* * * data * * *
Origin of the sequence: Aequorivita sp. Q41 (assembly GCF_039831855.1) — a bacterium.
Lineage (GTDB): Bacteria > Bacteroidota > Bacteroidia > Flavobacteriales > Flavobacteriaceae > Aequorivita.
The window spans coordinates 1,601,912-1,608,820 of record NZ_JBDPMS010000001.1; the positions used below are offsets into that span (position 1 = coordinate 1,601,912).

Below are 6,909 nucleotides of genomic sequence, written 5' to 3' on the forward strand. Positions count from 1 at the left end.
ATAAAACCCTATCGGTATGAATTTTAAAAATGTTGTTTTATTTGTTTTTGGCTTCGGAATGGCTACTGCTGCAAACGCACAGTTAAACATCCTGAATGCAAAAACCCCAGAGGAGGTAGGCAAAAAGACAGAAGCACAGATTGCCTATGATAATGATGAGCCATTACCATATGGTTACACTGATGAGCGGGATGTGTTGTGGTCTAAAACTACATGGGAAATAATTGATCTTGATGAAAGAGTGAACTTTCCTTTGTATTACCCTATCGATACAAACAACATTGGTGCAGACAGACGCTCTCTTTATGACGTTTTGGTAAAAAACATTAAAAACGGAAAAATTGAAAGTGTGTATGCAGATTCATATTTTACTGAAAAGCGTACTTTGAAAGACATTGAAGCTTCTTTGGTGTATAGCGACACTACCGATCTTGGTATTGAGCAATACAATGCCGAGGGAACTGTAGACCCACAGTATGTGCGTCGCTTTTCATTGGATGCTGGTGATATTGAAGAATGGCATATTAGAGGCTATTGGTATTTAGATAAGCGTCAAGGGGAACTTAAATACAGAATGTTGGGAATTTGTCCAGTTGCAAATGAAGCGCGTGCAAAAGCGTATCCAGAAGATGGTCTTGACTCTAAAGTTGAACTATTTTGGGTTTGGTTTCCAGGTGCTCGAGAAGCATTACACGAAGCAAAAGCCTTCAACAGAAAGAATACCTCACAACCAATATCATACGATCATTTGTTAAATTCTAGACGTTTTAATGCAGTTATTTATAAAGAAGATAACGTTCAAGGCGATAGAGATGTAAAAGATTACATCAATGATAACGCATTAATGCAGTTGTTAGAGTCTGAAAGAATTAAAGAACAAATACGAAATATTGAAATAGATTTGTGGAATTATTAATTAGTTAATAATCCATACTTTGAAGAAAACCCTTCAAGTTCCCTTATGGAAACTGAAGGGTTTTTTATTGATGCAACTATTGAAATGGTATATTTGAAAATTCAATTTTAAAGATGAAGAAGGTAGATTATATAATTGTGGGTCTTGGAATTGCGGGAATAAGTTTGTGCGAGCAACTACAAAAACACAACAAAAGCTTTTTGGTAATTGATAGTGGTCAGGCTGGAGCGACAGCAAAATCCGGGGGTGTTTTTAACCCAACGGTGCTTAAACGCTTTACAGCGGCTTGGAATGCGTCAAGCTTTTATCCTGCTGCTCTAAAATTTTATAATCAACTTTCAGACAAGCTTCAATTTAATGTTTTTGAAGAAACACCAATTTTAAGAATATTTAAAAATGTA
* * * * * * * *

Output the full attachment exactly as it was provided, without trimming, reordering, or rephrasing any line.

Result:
Origin of the sequence: Aequorivita sp. Q41 (assembly GCF_039831855.1) — a bacterium.
Lineage (GTDB): Bacteria > Bacteroidota > Bacteroidia > Flavobacteriales > Flavobacteriaceae > Aequorivita.
The window spans coordinates 1,601,912-1,608,820 of record NZ_JBDPMS010000001.1; the positions used below are offsets into that span (position 1 = coordinate 1,601,912).

Below are 6,909 nucleotides of genomic sequence, written 5' to 3' on the forward strand. Positions count from 1 at the left end.
ATAAAACCCTATCGGTATGAATTTTAAAAATGTTGTTTTATTTGTTTTTGGCTTCGGAATGGCTACTGCTGCAAACGCACAGTTAAACATCCTGAATGCAAAAACCCCAGAGGAGGTAGGCAAAAAGACAGAAGCACAGATTGCCTATGATAATGATGAGCCATTACCATATGGTTACACTGATGAGCGGGATGTGTTGTGGTCTAAAACTACATGGGAAATAATTGATCTTGATGAAAGAGTGAACTTTCCTTTGTATTACCCTATCGATACAAACAACATTGGTGCAGACAGACGCTCTCTTTATGACGTTTTGGTAAAAAACATTAAAAACGGAAAAATTGAAAGTGTGTATGCAGATTCATATTTTACTGAAAAGCGTACTTTGAAAGACATTGAAGCTTCTTTGGTGTATAGCGACACTACCGATCTTGGTATTGAGCAATACAATGCCGAGGGAACTGTAGACCCACAGTATGTGCGTCGCTTTTCATTGGATGCTGGTGATATTGAAGAATGGCATATTAGAGGCTATTGGTATTTAGATAAGCGTCAAGGGGAACTTAAATACAGAATGTTGGGAATTTGTCCAGTTGCAAATGAAGCGCGTGCAAAAGCGTATCCAGAAGATGGTCTTGACTCTAAAGTTGAACTATTTTGGGTTTGGTTTCCAGGTGCTCGAGAAGCATTACACGAAGCAAAAGCCTTCAACAGAAAGAATACCTCACAACCAATATCATACGATCATTTGTTAAATTCTAGACGTTTTAATGCAGTTATTTATAAAGAAGATAACGTTCAAGGCGATAGAGATGTAAAAGATTACATCAATGATAACGCATTAATGCAGTTGTTAGAGTCTGAAAGAATTAAAGAACAAATACGAAATATTGAAATAGATTTGTGGAATTATTAATTAGTTAATAATCCATACTTTGAAGAAAACCCTTCAAGTTCCCTTATGGAAACTGAAGGGTTTTTTATTGATGCAACTATTGAAATGGTATATTTGAAAATTCAATTTTAAAGATGAAGAAGGTAGATTATATAATTGTGGGTCTTGGAATTGCGGGAATAAGTTTGTGCGAGCAACTACAAAAACACAACAAAAGCTTTTTGGTAATTGATAGTGGTCAGGCTGGAGCGACAGCAAAATCCGGGGGTGTTTTTAACCCAACGGTGCTTAAACGCTTTACAGCGGCTTGGAATGCGTCAAGCTTTTATCCTGCTGCTCTAAAATTTTATAATCAACTTTCAGACAAGCTTCAATTTAATGTTTTTGAAGAAACACCAATTTTAAGAATATTTAAAAATGTA